A client recently asked me how to think about whether or not to contribute to a 401k plan that doesn’t offer a match, and while there are always nuances to decisions like this, there are some general things to consider for anyone in a similar situation. The decision comes down to a few factors:
- Do you want to save more than the annual IRA contribution limits ($6,000 in 2021 unless you’re age 50 or older, then it’s $7,000)?
- Is reducing your taxable income an important factor?
- Will you save for the future otherwise?
Let’s break each of these factors down.
Do you want to save more than the IRA limits?
As a general rule, IRAs offer more flexibility than 401k plans, so if you’re not able or willing to save more than the annual limit there, it typically makes sense to prioritize IRA savings, particularly if you’re looking at a Roth IRA. (if you make too much to contribute to a Roth IRA, here’s how to do a backdoor contribution and get around the income limits)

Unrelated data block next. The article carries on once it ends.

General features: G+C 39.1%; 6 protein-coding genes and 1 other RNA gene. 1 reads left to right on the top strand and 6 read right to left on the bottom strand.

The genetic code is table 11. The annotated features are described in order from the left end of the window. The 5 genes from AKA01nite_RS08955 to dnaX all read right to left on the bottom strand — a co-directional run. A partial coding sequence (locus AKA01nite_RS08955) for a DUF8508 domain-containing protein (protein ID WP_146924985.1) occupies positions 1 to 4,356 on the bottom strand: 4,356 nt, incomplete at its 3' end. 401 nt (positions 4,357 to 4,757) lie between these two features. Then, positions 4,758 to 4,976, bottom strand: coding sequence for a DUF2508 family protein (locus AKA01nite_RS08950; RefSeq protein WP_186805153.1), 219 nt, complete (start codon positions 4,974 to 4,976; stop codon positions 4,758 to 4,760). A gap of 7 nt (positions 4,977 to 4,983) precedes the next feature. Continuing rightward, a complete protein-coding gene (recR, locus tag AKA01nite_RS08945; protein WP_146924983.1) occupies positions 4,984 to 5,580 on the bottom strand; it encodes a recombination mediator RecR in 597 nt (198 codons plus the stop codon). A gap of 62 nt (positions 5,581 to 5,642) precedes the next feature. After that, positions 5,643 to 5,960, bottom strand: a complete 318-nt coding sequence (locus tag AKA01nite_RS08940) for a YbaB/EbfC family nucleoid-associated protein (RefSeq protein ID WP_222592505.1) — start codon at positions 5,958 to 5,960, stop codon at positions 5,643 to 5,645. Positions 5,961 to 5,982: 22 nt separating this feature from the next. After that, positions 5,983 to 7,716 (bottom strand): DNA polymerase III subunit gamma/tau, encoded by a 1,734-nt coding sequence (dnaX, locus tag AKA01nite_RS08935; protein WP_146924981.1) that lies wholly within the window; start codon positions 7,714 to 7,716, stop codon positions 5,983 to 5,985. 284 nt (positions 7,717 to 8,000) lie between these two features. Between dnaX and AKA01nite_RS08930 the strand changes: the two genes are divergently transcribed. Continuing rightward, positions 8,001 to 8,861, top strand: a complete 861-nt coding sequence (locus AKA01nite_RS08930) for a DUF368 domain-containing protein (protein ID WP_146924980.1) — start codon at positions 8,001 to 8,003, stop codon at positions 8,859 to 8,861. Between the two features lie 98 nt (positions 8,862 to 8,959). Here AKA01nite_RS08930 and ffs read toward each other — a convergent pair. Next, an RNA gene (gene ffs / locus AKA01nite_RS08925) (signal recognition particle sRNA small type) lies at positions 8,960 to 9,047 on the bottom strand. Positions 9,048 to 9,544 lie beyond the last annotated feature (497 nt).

If you’d like to save more than that, it might still make sense to put the annual IRA limit in an IRA due to the inherent flexibility of IRAs versus 401ks (for example, IRAs can be tapped for first-time home purchase and education expenses without penalty, with Roth IRAs adding the extra benefit of your contributions being available for withdrawal at any time without tax or penalty), then contributing to your 401k beyond that.
How Do You Do a Backdoor Roth IRA?
How to fund a Roth IRA even if you make too much money.
The Health Savings Account exception
If you’re eligible to contribute to an HSA, then I’d actually suggest prioritizing putting the maximum in that account before contributing to your 401k or IRA. I get into that more in this post.